In some cases, trade unions have a monopoly on a particular sector and on companies in that sector. If this happens, all companies in a sector have to hire union workers, and they call it “closed shop”. However, the LRA`s transaction provisions provide, at best, for certain safeguards when an employer and a majority union are considering entering into a trade agreement. It is precisely for this reason that closed shop agreements are so rare in South Africa and elsewhere. Of these three types of union agreements, the agency-boutique contract allows the greatest flexibility. Workers may choose to remain non-members of the declared union as long as they pay the necessary dues to the union. A closed shop agreement is found under the terms of an employment contract. Here you will find that in order to remain employed by the related company, you must be a respected member of the specific union that is bound by contract. This means that the company is required to fire any employee who decides to leave the union or lose their bon status. It is quite clear why an employer would choose not to enter into such an agreement. Most employers consider, perhaps rightly, that in-store agreements are reprehensible.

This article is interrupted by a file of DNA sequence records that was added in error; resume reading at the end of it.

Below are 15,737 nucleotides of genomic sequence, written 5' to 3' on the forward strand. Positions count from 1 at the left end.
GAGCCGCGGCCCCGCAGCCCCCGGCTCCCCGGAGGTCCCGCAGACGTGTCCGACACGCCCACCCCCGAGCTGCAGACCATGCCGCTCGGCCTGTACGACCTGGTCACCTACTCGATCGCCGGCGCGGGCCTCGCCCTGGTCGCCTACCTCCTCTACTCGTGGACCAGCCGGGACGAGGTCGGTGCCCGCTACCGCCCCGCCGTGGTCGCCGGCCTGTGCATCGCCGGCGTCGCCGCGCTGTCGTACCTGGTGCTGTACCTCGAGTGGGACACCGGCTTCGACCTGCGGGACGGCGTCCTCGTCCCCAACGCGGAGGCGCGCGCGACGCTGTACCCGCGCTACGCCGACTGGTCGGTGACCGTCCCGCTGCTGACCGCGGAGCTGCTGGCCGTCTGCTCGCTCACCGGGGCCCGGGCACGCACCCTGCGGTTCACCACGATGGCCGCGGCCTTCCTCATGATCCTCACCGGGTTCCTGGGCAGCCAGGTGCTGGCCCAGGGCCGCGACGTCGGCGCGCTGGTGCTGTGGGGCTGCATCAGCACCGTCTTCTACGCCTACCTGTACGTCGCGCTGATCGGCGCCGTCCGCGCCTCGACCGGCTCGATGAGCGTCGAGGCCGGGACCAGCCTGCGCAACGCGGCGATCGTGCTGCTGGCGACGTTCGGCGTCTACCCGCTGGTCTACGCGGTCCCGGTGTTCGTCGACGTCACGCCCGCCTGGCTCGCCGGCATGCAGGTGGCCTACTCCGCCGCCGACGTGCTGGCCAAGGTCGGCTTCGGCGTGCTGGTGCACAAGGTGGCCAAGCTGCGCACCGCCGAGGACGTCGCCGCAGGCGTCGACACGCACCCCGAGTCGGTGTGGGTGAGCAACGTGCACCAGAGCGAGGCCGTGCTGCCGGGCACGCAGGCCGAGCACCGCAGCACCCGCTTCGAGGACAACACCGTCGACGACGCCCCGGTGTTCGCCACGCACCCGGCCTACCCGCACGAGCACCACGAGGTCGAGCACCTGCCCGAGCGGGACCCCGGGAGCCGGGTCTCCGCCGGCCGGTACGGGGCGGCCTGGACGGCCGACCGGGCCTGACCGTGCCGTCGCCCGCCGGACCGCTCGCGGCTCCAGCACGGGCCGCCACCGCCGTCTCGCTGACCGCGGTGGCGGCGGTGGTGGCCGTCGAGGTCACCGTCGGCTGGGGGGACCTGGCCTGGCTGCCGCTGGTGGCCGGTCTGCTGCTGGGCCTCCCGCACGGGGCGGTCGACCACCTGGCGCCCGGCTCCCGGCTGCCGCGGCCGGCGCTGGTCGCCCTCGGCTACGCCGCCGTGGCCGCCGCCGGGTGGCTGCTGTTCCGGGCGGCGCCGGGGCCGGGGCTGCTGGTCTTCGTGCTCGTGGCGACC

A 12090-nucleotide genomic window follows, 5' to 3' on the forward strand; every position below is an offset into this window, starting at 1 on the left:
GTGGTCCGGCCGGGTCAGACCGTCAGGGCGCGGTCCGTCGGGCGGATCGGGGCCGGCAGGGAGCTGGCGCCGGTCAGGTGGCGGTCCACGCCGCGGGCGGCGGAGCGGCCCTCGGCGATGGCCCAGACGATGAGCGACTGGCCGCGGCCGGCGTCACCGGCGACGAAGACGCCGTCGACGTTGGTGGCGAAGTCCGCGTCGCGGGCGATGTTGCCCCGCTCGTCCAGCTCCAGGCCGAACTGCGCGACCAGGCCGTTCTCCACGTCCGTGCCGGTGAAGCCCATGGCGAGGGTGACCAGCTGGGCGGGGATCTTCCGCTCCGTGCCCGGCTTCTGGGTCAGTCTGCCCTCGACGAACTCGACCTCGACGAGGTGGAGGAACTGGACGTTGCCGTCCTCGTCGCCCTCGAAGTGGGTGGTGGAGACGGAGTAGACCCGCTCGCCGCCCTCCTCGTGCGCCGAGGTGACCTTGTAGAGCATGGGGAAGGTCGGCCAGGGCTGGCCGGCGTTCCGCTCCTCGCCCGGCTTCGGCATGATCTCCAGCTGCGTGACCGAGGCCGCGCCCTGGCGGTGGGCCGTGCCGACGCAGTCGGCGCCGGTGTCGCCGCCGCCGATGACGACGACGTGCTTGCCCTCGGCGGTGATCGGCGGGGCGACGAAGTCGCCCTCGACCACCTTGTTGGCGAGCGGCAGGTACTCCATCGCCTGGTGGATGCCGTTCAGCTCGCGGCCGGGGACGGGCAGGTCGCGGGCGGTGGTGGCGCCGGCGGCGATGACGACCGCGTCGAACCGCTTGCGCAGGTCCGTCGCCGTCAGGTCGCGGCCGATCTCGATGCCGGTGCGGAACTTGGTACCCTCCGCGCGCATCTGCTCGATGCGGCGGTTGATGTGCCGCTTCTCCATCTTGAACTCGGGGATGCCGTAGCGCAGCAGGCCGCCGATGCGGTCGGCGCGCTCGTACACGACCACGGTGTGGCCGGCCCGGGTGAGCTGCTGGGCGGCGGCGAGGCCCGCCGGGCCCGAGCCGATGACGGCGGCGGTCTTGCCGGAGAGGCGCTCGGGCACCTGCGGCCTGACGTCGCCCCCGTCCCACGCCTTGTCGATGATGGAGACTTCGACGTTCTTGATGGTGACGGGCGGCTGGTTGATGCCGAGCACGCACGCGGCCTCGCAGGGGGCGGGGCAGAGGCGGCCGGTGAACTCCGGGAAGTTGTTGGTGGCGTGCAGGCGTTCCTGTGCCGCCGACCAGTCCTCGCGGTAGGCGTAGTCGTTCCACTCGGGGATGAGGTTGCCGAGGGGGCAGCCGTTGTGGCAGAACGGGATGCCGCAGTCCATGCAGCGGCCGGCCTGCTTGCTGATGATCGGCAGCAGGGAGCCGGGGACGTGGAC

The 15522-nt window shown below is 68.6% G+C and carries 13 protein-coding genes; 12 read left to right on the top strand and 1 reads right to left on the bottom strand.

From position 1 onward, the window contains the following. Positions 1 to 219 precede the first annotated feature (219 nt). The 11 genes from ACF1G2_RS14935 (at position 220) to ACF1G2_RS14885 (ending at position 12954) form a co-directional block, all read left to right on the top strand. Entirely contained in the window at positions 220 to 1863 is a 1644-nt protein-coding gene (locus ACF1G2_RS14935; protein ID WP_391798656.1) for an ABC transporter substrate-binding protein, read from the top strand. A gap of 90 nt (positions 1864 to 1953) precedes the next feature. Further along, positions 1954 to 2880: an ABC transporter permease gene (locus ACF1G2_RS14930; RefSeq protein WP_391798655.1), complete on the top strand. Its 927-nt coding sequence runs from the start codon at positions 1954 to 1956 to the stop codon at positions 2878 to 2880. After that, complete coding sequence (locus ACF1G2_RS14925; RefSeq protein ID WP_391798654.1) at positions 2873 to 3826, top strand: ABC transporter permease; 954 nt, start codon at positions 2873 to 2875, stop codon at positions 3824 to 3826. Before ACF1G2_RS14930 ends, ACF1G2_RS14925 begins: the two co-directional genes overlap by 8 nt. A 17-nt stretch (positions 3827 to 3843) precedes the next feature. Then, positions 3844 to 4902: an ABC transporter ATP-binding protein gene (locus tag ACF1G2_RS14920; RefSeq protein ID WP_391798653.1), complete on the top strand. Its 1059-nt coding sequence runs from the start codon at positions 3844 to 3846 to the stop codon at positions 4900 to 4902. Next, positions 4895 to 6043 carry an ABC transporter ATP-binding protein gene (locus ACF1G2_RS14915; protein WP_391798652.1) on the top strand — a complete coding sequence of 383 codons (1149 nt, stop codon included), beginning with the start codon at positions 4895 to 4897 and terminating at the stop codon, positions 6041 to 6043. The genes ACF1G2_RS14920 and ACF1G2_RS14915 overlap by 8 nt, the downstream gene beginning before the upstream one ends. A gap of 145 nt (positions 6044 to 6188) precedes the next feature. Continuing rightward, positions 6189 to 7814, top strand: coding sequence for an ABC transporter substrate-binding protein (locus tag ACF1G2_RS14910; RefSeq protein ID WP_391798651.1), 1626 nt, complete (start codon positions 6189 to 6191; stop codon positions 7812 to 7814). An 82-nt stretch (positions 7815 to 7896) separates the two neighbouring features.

Why give a union the right to have all our employees become members who ask for it? Also, why should we agree with what is becoming more of a condition of employment? Pre-agreements prevent companies from hiring employees who are not members of the union in the agreement. Post-entry agreements require all employees recruited by the company concerned to join a specific trade union within a specified period of time as soon as they have been recruited. In short, a company agreement concluded is a collective agreement in which a majority union and an employer agree that it is a condition of employment that all workers must be members of the majority union. Some established unions, which fear the entry and influence of more recent unions, have attempted to strike business deals to thwart the entry of new unions, think AMCU and LAMUSA, into their strengthened historical positions. . . .